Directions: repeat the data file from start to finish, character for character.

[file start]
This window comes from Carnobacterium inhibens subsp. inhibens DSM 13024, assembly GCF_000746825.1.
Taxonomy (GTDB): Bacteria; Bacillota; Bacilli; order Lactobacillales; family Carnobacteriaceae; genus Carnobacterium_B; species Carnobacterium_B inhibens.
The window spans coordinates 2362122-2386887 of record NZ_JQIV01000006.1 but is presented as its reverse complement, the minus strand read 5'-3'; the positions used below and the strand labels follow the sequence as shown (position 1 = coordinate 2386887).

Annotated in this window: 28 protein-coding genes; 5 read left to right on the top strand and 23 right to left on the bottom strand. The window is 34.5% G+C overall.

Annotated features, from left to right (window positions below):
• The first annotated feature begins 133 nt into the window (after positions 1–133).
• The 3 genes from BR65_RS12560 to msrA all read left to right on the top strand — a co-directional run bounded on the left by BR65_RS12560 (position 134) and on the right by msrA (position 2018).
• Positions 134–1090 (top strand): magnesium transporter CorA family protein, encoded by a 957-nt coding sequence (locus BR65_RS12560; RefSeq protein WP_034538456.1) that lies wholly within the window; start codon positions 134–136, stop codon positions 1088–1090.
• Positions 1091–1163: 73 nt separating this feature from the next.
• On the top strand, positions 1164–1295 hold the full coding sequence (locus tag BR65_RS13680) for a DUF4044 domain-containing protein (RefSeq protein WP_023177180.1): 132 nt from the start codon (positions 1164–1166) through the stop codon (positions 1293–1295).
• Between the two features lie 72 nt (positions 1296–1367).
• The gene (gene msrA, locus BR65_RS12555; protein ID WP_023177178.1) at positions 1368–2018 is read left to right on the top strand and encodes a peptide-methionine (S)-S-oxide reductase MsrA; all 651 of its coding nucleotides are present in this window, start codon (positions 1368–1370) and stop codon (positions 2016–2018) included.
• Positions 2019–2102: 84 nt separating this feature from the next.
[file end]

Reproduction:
This window comes from Carnobacterium inhibens subsp. inhibens DSM 13024, assembly GCF_000746825.1.
Taxonomy (GTDB): Bacteria; Bacillota; Bacilli; order Lactobacillales; family Carnobacteriaceae; genus Carnobacterium_B; species Carnobacterium_B inhibens.
The window spans coordinates 2362122-2386887 of record NZ_JQIV01000006.1 but is presented as its reverse complement, the minus strand read 5'-3'; the positions used below and the strand labels follow the sequence as shown (position 1 = coordinate 2386887).

Annotated in this window: 28 protein-coding genes; 5 read left to right on the top strand and 23 right to left on the bottom strand. The window is 34.5% G+C overall.

Annotated features, from left to right (window positions below):
• The first annotated feature begins 133 nt into the window (after positions 1–133).
• The 3 genes from BR65_RS12560 to msrA all read left to right on the top strand — a co-directional run bounded on the left by BR65_RS12560 (position 134) and on the right by msrA (position 2018).
• Positions 134–1090 (top strand): magnesium transporter CorA family protein, encoded by a 957-nt coding sequence (locus BR65_RS12560; RefSeq protein WP_034538456.1) that lies wholly within the window; start codon positions 134–136, stop codon positions 1088–1090.
• Positions 1091–1163: 73 nt separating this feature from the next.
• On the top strand, positions 1164–1295 hold the full coding sequence (locus tag BR65_RS13680) for a DUF4044 domain-containing protein (RefSeq protein WP_023177180.1): 132 nt from the start codon (positions 1164–1166) through the stop codon (positions 1293–1295).
• Between the two features lie 72 nt (positions 1296–1367).
• The gene (gene msrA, locus BR65_RS12555; protein ID WP_023177178.1) at positions 1368–2018 is read left to right on the top strand and encodes a peptide-methionine (S)-S-oxide reductase MsrA; all 651 of its coding nucleotides are present in this window, start codon (positions 1368–1370) and stop codon (positions 2016–2018) included.
• Positions 2019–2102: 84 nt separating this feature from the next.